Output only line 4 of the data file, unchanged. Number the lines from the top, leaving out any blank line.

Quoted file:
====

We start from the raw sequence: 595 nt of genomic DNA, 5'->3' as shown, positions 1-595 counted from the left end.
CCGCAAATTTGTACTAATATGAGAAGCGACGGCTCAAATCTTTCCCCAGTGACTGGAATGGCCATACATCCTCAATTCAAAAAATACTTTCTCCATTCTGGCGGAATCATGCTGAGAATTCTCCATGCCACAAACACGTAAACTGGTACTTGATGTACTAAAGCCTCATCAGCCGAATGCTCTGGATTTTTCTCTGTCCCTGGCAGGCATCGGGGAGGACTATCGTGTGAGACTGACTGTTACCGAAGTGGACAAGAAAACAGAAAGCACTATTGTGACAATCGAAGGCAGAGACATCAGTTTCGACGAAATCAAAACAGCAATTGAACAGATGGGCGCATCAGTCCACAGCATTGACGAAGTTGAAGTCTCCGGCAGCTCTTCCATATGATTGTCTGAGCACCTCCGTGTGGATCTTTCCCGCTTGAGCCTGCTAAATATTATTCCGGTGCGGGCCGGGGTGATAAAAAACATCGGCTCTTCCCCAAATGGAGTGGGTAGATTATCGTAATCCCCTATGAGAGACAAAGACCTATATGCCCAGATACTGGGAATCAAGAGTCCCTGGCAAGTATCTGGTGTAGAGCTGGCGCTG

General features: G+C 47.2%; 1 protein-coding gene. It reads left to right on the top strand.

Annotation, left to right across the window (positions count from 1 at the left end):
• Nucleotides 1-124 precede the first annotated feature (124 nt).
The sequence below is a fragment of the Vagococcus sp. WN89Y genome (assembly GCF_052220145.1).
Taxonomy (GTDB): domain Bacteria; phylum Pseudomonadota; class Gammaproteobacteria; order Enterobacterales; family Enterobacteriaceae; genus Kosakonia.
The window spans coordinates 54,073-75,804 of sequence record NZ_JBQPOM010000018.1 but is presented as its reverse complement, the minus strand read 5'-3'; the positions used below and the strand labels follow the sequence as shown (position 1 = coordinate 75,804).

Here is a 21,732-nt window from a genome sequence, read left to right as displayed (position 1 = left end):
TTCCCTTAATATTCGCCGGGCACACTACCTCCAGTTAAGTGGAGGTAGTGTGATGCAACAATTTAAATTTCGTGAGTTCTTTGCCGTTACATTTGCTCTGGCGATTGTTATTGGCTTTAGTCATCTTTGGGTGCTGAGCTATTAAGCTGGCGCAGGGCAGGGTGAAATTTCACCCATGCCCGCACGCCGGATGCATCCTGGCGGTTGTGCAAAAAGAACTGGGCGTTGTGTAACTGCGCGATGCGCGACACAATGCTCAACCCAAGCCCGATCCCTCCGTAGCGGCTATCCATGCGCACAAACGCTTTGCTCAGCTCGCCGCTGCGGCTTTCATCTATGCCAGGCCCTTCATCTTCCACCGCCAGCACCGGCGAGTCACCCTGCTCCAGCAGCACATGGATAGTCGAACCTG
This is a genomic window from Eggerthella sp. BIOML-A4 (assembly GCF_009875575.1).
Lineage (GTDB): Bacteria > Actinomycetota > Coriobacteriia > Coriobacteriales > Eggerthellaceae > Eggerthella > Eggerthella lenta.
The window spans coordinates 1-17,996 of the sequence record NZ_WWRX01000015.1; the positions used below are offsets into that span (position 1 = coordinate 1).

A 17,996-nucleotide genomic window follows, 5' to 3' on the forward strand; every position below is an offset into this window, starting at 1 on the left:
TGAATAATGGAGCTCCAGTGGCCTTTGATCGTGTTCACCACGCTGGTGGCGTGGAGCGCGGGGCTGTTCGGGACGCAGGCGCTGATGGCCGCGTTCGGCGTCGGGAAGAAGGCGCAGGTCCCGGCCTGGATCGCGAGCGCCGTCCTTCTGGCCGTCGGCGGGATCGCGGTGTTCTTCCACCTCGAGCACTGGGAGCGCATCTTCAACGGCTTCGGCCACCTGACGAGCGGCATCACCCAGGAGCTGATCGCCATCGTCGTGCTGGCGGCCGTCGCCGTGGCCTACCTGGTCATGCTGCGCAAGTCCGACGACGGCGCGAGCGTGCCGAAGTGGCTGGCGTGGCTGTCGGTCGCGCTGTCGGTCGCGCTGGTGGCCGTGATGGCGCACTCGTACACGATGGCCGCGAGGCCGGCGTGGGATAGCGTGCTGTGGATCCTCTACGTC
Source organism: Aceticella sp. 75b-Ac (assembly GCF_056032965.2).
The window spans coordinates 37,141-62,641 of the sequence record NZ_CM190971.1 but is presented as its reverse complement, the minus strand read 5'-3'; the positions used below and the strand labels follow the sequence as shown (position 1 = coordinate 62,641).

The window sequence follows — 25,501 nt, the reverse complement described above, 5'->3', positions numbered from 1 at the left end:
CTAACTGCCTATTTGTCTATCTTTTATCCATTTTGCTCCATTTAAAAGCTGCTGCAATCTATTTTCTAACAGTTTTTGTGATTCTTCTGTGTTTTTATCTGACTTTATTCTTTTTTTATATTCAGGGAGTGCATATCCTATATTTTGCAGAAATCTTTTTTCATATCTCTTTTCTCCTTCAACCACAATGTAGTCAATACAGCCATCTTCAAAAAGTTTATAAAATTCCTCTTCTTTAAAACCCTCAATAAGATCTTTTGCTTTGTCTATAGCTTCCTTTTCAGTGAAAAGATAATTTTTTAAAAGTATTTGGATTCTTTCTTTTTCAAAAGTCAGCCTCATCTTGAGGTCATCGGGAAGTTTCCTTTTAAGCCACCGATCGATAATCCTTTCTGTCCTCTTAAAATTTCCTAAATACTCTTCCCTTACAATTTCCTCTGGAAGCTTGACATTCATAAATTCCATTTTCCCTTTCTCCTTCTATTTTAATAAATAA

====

Annotation, left to right across the window (positions count from 1 at the left end):